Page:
CAREER: Advancing Technological Fluency of Underrepresented Youth and their Teachers through Project-Based Learning Opportunities
In one study, 160 eighth-grade learners from two public middle schools reported on their prior experience with technological fluency-building activities and their access to learning resources. The local communities represented by the two schools differed in parent education levels, proportion of recent immigrants, and average family income. Findings indicated substantial variability in history of fluency-building experiences within both communities. Three sets of analyses were completed. Three sets of analyses were completed. First, the two school populations were compared with respect to average levels of student experience, access to tools at home, use of learning resources, frequency of use, and access to computing outside of their home. Second, correlates of variability in the breadth of experience with fluency building activities were explored across both schools through a regression analysis which indicated that students’ experience is best predicted by the number of technology tools available at home, number of learning resources used, frequency of computer use at home, and non-home access network size. In a third analysis, profiles of experience were created based on both breadth and depth of experience and the resulting four groups of students were compared. More experienced students utilized a broader range of learning resources, had access to more tools at home, taught a wider range of people, and were more confident in their computing skills. The groups did not differ in their self-reports of engagement in learning about technology.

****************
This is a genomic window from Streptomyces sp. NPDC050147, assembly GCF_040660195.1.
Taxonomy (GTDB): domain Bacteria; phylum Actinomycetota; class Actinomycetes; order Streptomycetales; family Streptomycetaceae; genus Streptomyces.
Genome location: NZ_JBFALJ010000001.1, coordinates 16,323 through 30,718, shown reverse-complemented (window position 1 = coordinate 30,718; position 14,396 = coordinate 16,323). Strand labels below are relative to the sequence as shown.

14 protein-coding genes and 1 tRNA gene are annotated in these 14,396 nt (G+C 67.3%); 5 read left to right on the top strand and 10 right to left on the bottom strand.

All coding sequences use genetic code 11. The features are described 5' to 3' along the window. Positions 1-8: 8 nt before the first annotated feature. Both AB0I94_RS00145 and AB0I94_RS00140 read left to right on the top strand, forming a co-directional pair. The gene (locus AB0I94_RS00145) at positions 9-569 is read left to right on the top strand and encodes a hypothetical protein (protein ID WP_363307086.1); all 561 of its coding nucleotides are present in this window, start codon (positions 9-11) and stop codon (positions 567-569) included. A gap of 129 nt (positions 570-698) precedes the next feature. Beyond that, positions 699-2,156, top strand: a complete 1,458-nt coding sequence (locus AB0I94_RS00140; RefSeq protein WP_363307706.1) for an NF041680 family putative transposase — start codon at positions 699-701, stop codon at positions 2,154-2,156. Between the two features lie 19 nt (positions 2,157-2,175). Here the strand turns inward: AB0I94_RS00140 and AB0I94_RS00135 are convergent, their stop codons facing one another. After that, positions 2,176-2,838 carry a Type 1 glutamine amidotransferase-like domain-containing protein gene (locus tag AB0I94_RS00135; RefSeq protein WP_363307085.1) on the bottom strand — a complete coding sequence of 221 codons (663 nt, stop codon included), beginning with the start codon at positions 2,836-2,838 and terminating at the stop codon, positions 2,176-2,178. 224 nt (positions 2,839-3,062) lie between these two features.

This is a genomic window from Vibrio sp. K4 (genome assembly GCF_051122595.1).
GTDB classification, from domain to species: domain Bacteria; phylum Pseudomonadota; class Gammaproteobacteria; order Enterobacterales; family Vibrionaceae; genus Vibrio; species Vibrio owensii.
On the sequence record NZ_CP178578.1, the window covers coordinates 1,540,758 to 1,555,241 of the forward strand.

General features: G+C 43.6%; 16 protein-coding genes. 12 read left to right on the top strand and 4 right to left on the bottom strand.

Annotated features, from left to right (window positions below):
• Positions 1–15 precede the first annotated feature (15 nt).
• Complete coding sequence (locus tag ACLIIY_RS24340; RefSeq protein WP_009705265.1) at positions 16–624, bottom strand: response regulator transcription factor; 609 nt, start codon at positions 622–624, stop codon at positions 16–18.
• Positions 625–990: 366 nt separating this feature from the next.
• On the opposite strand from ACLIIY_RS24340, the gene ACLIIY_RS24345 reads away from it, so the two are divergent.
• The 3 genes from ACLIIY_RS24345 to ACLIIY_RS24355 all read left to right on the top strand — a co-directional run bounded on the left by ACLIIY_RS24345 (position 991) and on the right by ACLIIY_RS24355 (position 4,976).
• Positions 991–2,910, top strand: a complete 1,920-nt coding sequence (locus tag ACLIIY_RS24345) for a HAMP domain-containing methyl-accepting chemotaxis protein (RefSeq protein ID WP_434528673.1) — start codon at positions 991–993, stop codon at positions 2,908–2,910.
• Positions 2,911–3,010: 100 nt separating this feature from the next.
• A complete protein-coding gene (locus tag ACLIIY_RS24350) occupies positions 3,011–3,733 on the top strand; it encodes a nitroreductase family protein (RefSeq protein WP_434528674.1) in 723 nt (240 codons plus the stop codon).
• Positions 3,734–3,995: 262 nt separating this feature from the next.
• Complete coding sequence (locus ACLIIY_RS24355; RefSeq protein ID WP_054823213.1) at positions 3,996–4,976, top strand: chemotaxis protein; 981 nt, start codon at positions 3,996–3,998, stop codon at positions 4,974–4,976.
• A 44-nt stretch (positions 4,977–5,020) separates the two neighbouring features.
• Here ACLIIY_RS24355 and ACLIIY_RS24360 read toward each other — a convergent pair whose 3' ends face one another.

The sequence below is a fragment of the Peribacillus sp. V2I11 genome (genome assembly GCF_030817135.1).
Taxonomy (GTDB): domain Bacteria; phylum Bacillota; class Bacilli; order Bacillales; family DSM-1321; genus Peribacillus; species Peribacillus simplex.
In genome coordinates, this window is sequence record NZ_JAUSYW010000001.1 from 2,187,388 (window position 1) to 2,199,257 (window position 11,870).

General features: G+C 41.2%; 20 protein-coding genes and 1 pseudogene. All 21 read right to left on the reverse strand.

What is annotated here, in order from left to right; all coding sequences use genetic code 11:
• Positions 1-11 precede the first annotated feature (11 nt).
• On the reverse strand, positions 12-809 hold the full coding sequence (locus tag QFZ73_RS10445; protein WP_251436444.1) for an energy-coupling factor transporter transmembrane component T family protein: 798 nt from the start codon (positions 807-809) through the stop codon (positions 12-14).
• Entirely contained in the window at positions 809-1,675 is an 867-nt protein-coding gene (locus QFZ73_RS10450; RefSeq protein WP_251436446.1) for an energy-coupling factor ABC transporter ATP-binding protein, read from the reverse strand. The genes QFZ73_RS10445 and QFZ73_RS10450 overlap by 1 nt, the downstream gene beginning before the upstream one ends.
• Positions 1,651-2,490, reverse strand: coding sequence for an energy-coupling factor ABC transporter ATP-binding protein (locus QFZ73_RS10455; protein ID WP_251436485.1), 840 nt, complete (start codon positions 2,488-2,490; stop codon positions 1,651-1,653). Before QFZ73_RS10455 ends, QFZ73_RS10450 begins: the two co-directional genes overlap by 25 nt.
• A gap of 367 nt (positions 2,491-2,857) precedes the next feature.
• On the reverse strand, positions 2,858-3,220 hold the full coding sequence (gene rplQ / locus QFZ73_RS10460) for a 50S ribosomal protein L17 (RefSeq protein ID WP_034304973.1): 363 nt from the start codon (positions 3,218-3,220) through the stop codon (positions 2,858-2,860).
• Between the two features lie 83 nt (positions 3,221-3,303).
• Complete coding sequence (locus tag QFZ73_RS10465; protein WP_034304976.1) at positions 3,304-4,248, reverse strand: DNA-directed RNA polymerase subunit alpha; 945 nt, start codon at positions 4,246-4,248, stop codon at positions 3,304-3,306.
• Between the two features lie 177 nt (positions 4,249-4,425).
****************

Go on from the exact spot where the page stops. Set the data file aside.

Barron, B. (2004). Learning ecologies for technological fluency: Gender and experience differences. Journal of Educational Computing Research, 31(1), 1-36.
Barron. B. (2006). Interest and self-sustained learning as catalysts of development: A learning ecologies perspective. Human Development, 49, 193-224.
Barron, B. (2006). Configurations of learning settings and networks: Implications of a learning ecology perspective. Human Development, 49, 229-231.
Barron, B., Martin, C., & Roberts, E. (2006). Sparking self-sustained learning: Lessons from a design experiment to build technological fluency and bridge divides. International Journal of Technology and Design Education, 17, 1, 75-105.
Mercier, E., Barron, B., O’Conner, K. (2006). Images of self and others as computer users: the role of gender and experience. Journal of Computer Assisted Learning, 22, 1-14.
Barron, B., Martin, C., Takeuchi, L., Fithian, R. (Accepted). Parents as learning partners in the development of technological fluency. To appear in the International Journal of Learning and Media.
The researchers have survey instruments and coding systems that will be shared.